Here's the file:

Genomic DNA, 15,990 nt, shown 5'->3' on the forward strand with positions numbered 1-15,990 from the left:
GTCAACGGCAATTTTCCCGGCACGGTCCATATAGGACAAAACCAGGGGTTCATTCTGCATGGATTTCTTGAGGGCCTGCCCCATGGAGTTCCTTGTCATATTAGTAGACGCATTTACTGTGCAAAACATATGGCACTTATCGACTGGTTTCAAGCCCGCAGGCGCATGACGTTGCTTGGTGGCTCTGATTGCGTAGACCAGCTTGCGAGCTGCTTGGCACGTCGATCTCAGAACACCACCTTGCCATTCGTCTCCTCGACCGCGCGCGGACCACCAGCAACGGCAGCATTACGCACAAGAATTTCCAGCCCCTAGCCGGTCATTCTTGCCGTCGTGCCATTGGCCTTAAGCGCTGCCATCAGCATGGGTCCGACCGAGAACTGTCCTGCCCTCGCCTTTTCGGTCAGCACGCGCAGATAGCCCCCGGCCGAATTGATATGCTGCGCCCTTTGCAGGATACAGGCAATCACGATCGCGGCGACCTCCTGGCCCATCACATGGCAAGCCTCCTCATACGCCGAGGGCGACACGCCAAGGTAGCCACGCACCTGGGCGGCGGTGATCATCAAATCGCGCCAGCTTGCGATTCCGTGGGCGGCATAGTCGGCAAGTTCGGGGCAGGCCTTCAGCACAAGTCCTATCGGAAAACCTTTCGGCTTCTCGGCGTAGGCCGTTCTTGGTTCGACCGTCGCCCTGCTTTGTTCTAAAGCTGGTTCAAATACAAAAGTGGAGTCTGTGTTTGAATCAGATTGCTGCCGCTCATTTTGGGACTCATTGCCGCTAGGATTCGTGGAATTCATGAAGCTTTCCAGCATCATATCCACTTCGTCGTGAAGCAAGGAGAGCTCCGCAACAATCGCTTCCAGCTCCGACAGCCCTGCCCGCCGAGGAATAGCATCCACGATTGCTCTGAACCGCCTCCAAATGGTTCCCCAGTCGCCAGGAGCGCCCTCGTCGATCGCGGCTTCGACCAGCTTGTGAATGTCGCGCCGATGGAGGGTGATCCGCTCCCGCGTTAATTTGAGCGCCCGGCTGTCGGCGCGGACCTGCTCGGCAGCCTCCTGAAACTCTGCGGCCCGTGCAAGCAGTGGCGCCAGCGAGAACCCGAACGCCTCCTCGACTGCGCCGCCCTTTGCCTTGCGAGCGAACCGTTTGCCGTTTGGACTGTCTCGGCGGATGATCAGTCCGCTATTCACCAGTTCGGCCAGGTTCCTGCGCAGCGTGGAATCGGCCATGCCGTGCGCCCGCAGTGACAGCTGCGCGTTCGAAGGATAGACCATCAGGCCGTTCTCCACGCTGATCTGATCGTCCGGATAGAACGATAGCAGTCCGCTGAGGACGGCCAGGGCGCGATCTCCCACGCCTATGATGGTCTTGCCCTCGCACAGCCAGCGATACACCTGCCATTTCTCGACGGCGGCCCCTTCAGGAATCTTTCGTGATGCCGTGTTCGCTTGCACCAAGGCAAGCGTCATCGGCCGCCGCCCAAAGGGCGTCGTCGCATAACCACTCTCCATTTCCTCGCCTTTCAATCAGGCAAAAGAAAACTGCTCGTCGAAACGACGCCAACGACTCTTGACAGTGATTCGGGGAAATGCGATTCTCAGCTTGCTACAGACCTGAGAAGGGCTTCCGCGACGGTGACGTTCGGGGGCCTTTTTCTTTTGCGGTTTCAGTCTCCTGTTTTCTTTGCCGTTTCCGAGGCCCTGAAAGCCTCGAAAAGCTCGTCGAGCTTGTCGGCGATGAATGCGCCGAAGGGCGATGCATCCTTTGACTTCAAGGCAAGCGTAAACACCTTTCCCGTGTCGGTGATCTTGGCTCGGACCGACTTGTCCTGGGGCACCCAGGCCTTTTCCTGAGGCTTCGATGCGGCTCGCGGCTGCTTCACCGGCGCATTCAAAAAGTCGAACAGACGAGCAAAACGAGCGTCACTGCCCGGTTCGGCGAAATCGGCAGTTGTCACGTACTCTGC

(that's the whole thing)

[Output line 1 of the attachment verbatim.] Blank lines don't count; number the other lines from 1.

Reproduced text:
Genomic DNA, 15,990 nt, shown 5'->3' on the forward strand with positions numbered 1-15,990 from the left: